The Database that Stays Alive Even When You Issue a Command to Remove the Last Replica
Operational simplicity is often the bane of a database administrator’s (DBA) life. Deploying a simple configuration is one thing, but building and maintaining a cluster across multiple data centers can be spine-chilling.
Fauna is easy to deploy, easy to cluster, and easy to maintain.
At Fauna, reducing operational complexity is one of the core tenets of product design. In everything we deliver, our goal is to make our users’ lives simpler, more productive, and more efficient. As a result, Fauna is easy to deploy, easy to cluster, and easy to maintain.
The Basics of Fauna Operations
Fauna is deployed and scaled as a collection of nodes, each of which operate within a cluster in an autonomous fashion. There are no additional pieces of management software, such as a dedicated cluster manager to deploy. Each node participates in the cluster. As nodes are added or removed, these nodes communicate with each other to arrive at the necessary state. Figure 1 illustrates a typical Fauna cluster topology.
As discussed, a Fauna cluster consists of individual nodes operating together to self-manage the system.
Every node is a computer with a unique IP address. Nodes are grouped into replicas, with every node belonging to exactly one replica. The main significance for grouping nodes into replicas is that a replica contains a full copy of the data. Within a replica, a particular piece of data is normally found on exactly one node; there is no data redundancy within a replica. Having multiple replicas, each containing the full set of data, is what provides redundancy in a Fauna cluster.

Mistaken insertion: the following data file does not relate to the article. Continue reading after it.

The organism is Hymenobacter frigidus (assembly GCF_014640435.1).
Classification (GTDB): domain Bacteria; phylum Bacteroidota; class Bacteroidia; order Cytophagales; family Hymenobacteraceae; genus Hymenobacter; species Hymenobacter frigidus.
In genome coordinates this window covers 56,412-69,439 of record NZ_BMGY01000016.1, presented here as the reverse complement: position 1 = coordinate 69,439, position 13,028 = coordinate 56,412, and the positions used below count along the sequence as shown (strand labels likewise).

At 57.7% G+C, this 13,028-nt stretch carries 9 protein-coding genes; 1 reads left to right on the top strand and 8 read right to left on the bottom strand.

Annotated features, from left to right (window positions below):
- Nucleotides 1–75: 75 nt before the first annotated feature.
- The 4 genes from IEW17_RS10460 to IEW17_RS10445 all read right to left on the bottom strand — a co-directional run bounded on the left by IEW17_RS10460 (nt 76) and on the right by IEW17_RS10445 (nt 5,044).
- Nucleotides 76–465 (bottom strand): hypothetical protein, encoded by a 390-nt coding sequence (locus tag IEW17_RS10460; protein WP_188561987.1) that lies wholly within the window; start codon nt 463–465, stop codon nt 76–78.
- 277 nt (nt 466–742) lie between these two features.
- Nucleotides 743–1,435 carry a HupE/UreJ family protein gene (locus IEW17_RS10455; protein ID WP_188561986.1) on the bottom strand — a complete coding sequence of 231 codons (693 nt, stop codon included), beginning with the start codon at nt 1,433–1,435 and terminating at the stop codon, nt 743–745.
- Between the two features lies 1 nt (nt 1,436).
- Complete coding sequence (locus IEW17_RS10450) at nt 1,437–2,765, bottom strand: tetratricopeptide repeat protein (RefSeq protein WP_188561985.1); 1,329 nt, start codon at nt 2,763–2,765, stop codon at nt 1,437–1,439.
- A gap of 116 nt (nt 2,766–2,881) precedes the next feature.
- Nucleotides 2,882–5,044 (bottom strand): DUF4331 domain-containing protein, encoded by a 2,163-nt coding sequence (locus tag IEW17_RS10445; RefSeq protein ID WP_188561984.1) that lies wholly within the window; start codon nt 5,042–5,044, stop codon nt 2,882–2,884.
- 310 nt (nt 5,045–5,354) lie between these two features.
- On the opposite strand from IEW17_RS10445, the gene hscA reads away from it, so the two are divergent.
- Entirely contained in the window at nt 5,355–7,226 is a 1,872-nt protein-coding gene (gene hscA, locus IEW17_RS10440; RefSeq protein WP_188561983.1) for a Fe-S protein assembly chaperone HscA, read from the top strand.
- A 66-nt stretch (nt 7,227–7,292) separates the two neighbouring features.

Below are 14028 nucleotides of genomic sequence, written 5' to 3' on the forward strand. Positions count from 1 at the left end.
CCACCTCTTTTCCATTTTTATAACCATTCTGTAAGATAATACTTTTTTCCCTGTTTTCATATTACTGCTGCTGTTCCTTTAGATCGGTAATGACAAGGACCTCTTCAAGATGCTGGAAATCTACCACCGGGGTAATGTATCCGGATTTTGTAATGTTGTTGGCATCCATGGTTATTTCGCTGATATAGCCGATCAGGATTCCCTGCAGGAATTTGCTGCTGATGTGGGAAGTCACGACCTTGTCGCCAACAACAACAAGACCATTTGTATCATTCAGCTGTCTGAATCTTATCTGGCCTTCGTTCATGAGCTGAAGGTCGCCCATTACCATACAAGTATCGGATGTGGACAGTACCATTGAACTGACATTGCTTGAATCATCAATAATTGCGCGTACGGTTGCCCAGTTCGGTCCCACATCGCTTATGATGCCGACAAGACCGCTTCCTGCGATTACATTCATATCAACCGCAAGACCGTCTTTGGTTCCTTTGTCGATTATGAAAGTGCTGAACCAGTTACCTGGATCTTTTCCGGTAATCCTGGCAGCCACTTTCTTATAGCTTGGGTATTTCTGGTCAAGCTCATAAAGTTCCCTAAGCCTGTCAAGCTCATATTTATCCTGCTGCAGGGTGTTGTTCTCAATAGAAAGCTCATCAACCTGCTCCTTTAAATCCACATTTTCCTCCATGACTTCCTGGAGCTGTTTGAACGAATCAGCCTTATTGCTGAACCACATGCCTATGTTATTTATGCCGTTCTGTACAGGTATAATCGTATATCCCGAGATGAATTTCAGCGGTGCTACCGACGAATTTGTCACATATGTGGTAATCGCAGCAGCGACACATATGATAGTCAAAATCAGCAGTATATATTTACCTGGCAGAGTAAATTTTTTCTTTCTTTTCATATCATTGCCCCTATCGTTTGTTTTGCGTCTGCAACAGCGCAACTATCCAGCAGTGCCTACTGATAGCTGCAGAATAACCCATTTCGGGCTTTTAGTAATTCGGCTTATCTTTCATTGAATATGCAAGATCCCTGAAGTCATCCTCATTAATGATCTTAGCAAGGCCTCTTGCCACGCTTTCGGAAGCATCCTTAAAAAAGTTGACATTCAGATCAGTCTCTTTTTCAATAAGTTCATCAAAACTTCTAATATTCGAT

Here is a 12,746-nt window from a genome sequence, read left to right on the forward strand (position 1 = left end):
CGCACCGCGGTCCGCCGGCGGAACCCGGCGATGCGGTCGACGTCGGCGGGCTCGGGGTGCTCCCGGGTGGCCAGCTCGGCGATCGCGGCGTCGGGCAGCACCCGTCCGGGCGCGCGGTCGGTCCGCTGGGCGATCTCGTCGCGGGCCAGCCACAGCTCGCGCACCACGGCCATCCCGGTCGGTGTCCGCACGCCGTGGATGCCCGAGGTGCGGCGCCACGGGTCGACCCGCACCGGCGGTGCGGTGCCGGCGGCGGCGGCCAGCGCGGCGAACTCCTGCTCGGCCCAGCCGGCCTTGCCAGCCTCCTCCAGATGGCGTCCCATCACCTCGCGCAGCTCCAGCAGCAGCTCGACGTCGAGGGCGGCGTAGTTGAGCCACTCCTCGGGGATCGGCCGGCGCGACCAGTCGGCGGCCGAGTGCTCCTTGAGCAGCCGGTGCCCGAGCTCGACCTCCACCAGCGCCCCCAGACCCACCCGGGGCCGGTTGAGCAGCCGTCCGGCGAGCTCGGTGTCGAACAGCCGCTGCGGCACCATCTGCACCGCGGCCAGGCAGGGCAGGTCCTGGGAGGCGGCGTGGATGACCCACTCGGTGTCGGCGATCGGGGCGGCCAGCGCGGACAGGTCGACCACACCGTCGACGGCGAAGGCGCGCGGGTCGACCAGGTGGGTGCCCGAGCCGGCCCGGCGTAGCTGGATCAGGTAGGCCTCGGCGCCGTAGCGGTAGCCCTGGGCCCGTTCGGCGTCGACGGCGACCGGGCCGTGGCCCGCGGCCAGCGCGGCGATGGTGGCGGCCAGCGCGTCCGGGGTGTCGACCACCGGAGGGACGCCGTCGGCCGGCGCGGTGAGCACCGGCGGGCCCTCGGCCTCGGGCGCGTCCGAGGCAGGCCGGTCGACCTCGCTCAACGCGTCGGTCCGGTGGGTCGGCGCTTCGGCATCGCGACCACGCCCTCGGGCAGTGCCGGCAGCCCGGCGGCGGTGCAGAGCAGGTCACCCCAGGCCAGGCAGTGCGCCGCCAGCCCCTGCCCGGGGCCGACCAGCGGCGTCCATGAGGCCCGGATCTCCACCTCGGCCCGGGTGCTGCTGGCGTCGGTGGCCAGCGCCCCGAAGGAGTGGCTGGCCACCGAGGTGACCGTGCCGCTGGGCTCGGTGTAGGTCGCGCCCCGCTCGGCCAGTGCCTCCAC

Reducing Operational Complexity with Fauna
Fauna provides a database administrator with first class commands to manipulate the cluster. These commands are designed to establish the FOS methodology - Fully online, Operationally simple, and Safe.
This refers to a database’s ability to be fully operational while the command is executing. Most databases employ the rolling window operational scheme, which makes portions of the system unavailable for a duration while the command is taking place. This limits the database capacity and availability of the command, and requires scheduling with the business operations to avoid peak usage times.
Fauna ensures that your database is online and available before, during, and after the execution of a command.
In contrast, Fauna ensures that your database is online and available before, during, and after the execution of a command. As an example, Fauna’s Remove node command (as seen in figure 2) achieves 100% global availability when invoked by an administrator. Rest assured, your applications continue to function at full throttle while you manage your cluster!
To make an administrator’s daily life simple, a database command should be a single command, not a series of steps an administrator must orchestrate.
Introducing a series of commands means database administrators would need to remember or, even worse, look up in the manual when to take such steps and under what conditions. Remembering a few steps is not too complex, but understanding how to react to each possible error along the way requires specific database experience. Lacking this experience leads to incorrect usage, unwanted errors, and complexity. In addition, the command needs to accomplish the steps automatically.
Fauna challenges this traditional approach by using transactional commands. Each operational command is complete in itself, and designed to fit into your devops process.
Each operational command is complete in itself, and designed to fit into your devops process.
For example, the remove command (as seen in Figure 2) accomplishes all the work required to remove the node from the cluster and replica for the database administrator. There is no pre or post work required for the database administrator by the command.